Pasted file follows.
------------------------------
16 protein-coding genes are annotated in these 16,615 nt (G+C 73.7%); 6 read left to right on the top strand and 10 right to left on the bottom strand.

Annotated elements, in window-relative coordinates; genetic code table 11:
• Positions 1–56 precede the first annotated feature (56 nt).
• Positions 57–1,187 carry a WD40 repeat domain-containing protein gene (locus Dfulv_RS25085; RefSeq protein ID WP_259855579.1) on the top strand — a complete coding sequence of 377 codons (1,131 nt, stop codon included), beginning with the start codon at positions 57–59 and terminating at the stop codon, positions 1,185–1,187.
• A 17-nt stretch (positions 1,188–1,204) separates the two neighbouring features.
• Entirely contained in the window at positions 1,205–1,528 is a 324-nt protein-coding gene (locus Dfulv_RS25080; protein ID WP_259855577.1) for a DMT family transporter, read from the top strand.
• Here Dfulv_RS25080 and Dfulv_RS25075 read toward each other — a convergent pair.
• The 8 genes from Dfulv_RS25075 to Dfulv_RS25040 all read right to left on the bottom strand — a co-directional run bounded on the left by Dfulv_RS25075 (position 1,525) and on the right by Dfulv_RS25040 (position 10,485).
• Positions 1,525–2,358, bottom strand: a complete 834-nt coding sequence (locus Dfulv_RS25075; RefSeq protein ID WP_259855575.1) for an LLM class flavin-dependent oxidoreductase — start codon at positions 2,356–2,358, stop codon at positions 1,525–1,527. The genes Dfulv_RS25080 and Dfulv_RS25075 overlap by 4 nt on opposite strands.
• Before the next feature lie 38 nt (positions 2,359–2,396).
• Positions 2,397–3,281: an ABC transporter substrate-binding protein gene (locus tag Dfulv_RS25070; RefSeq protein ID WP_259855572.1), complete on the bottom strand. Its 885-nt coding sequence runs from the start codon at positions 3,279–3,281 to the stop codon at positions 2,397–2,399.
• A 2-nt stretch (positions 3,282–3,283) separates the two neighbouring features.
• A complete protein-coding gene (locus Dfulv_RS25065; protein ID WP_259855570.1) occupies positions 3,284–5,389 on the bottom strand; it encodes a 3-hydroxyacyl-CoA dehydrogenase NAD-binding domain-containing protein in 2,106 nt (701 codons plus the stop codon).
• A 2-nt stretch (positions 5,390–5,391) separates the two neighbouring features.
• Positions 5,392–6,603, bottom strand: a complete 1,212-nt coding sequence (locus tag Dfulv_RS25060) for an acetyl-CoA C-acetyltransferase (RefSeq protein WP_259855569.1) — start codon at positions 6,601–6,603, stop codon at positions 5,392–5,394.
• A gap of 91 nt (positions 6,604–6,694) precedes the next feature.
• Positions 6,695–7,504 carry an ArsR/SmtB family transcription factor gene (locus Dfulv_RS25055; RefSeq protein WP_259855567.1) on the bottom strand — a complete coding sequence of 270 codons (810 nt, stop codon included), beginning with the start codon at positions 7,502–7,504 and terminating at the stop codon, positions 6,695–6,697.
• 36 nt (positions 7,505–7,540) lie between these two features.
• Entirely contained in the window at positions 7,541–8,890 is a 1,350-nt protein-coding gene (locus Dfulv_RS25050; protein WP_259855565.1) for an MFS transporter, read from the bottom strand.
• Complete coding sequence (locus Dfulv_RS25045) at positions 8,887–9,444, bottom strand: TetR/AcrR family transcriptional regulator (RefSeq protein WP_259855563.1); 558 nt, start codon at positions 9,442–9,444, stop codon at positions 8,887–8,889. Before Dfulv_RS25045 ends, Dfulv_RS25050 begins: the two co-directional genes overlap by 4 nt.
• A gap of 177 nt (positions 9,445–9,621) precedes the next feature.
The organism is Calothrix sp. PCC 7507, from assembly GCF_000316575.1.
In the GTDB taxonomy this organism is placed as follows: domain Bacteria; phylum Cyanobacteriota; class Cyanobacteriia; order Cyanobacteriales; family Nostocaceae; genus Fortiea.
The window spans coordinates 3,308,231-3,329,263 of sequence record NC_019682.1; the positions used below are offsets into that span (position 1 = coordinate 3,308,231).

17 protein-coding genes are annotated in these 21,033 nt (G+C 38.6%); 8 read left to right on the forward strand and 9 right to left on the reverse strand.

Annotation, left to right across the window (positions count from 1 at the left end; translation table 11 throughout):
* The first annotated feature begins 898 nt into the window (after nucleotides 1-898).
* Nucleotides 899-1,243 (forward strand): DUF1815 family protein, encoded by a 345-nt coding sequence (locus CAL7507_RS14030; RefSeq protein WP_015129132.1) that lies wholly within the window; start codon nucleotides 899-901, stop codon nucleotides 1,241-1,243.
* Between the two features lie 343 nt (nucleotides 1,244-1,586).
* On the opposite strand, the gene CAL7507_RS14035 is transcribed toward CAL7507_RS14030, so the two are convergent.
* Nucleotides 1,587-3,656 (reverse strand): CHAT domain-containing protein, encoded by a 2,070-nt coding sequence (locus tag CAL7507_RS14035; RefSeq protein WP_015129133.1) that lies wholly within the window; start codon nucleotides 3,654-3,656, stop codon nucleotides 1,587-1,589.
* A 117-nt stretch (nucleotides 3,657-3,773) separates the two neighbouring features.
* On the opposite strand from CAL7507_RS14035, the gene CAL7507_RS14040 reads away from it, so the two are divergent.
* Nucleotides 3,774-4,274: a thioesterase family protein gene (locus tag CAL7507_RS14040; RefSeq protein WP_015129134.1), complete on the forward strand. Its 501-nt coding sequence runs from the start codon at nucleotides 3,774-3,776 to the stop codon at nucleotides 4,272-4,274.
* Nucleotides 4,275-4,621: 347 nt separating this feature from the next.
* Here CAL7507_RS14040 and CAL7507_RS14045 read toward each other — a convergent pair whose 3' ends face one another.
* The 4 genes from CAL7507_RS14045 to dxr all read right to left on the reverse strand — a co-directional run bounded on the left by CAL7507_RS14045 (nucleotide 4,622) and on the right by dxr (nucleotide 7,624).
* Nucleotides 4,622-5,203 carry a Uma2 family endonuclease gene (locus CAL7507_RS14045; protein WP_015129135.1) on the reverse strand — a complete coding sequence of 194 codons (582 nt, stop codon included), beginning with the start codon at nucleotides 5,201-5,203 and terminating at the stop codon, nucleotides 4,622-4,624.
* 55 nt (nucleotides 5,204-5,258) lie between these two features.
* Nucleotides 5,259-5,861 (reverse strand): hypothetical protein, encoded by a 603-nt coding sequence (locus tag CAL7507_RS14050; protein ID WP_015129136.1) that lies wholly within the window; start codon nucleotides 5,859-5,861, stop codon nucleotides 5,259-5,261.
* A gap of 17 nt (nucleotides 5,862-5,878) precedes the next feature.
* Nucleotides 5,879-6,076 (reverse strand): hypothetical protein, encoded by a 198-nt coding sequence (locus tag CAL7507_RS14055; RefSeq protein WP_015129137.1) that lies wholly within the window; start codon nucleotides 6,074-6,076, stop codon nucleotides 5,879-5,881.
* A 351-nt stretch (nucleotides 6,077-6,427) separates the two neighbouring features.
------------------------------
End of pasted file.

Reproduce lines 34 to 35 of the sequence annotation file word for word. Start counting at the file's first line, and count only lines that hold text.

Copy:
* Nucleotides 3,774-4,274: a thioesterase family protein gene (locus tag CAL7507_RS14040; RefSeq protein WP_015129134.1), complete on the forward strand. Its 501-nt coding sequence runs from the start codon at nucleotides 3,774-3,776 to the stop codon at nucleotides 4,272-4,274.
* Nucleotides 4,275-4,621: 347 nt separating this feature from the next.